5. With limited signal reach, how do you get the station out to a broader audience?
Via the Internet. We've had over 21,000 unique IP addresses access the station's online stream, for over 75,000 sessions.
6. What are your biggest personnel challenges at the station?
Actually, personnel have not been a major problem. My unindicted co-conspirator, Gary Monte, is a talented and trained music industry professional. He's been a rock. He's the only other paid employee. We have about 25 volunteers, and have not had any problem filling up our programming schedule. True, it is a bit like herding cats ...We could use a volunteer bookkeeper and a volunteer underwriting salesperson, but that's about it.
7. How would you describe the music on the station?
Eclectic Triple A. It's a "melodic" rock base (I hate the term "soft rock," but it's true, we aren't very crunchy -- definitely not as much edgy as the current Triple A average, based on what I see being reported). We display significant musical flavoring from jazz, blues, acoustic and world music. We play at least one track per hour from local or Iowa artists. We have block-programmed specialty shows for most of the "flavor" genres. Would "Adult Triple A" be from the Department of Redundancy Department? We certainly skew older than the mainstream of commercial Triple A. Although we're a noncomm, we probably present more like a commercial station.
8. Tell us about the reader's poll award you recently received.
We were honored to be chosen "Des Moines' Favorite Radio Station" in this year's Cityview Reader's Poll (Cityview is our local weekly entertainment paper). Not too shabby for a station with all of the power of a large light bulb ("100 exciting watts of broadcasting power!"), and a marketing and promotional budget of $0!!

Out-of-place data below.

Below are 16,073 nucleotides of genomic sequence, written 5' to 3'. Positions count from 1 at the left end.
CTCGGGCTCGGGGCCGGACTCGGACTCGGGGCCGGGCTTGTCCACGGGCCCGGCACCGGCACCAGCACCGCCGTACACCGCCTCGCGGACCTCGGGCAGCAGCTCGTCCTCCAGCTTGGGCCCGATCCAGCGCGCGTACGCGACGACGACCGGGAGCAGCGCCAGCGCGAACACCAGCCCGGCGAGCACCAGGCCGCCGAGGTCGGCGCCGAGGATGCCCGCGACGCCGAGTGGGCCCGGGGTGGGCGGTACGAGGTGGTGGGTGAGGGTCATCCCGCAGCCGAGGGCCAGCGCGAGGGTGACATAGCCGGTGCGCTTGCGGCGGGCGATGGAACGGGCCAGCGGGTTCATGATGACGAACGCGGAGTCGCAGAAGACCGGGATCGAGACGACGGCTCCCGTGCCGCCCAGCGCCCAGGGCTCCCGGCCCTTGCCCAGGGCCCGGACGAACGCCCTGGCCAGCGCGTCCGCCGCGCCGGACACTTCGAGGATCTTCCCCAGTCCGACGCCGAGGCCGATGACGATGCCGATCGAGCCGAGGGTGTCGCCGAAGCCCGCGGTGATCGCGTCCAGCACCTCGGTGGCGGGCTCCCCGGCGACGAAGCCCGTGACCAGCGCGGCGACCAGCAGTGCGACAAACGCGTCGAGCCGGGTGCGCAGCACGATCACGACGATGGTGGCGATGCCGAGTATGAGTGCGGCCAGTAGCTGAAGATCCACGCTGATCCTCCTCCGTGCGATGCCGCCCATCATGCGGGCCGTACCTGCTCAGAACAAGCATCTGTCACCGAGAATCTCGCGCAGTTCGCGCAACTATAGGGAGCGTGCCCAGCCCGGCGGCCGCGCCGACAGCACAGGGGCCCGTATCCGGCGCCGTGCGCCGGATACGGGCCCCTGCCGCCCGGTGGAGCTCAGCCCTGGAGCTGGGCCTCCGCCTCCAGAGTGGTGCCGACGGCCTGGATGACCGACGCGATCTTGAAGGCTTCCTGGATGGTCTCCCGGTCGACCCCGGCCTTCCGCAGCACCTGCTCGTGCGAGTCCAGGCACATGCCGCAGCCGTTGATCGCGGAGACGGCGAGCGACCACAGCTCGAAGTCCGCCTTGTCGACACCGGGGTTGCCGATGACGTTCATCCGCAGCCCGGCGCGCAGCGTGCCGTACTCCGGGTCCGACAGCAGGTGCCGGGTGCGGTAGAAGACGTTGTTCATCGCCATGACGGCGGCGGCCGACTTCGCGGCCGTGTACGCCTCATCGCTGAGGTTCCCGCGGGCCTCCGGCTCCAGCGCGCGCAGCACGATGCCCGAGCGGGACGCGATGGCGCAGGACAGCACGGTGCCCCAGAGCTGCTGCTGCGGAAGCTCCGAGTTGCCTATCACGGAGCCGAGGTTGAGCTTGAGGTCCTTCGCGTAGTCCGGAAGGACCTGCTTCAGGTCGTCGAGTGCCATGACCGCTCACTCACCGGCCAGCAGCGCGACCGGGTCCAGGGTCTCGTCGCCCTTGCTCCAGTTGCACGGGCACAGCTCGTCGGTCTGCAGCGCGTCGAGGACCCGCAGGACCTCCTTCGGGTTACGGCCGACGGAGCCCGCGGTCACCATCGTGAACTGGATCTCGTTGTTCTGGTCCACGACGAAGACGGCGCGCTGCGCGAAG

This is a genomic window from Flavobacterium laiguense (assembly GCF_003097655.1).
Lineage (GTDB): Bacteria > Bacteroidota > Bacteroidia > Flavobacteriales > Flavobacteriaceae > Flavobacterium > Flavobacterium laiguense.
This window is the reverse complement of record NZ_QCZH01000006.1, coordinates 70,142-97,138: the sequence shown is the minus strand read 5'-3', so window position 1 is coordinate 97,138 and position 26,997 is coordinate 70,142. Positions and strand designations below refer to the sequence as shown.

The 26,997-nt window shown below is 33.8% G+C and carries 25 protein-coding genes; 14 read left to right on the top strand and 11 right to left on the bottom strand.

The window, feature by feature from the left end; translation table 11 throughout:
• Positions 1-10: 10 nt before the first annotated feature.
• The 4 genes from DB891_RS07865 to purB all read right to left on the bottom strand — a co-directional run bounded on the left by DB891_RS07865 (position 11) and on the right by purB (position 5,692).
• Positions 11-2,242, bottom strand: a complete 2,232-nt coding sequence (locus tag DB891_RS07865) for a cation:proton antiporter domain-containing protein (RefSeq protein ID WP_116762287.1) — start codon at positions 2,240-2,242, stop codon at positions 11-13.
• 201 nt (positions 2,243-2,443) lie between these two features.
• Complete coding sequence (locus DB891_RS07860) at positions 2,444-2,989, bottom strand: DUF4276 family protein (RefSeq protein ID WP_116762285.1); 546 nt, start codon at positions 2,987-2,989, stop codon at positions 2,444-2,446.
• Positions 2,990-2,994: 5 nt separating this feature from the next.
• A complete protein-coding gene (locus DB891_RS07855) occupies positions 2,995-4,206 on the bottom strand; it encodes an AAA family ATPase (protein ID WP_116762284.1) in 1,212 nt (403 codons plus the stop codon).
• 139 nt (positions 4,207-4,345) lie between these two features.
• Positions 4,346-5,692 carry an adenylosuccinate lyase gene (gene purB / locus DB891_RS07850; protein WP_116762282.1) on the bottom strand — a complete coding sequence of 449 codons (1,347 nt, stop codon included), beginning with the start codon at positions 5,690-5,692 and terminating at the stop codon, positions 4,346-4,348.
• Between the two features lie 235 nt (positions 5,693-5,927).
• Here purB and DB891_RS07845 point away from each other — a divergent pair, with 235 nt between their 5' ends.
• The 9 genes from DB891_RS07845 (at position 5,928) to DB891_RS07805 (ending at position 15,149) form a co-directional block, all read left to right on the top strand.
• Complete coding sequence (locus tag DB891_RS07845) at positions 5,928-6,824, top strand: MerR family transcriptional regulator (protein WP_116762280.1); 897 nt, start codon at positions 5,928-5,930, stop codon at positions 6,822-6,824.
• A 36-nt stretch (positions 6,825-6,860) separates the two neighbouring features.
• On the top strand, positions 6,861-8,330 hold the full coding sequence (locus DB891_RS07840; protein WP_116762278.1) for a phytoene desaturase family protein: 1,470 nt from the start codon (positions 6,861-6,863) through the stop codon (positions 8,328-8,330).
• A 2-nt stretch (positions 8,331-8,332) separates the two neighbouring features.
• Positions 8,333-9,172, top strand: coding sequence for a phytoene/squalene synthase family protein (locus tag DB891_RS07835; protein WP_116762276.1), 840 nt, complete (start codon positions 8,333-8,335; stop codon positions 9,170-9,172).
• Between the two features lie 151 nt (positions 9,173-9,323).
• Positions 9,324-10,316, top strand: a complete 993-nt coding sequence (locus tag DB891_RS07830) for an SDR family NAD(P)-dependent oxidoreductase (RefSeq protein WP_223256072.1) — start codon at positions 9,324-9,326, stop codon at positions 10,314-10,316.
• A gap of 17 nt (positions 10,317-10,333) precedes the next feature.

We finished in second place in 2009 and 2010. Citadel's 100K Classic Rocker, KGGO, finished 2nd and Clear Channel's 50K "clear channel" AM giant, WHO ("Coast to Coast, Border to Border, and Then Some...), finished 3rd. Clear's former Triple A station, KPTL, which had finished in the top three for the past couple of years, dropped out after their recent format change.
9. Where do you see yourself in five years?
Right here in this chair (unless I hit the lottery, and am able to retire to the "good life" on Aruba).
10. Fill in the blank: I can't make it through the day without ....
Methamphetamine (just kidding, of course). The correct answer would be marijuana. Okay, still kidding. Actually, there's nothing I can't do without, if necessary (other than, perhaps, Selector from RCS).
What do you enjoy doing in your spare time away from work?
Spare time? People have spare time? During my copious free time I play golf, read science fiction and listen to music for pleasure.
Last non-industry job:
Sold golf course advertising (tee marker and cup advertising for eight central Iowa courses). This required me to play golf at least four times per week!!
First record ever purchased:
Lost in the mists of time ... it was a single from the late '50s or early '60s, though
Also gone from long-term storage, but the Newport Folk Festival, 1966, is an early standout memory.
Favorite band of all-time:
Singer/songwriters -- Van Morrison and Jackson Browne come to mind.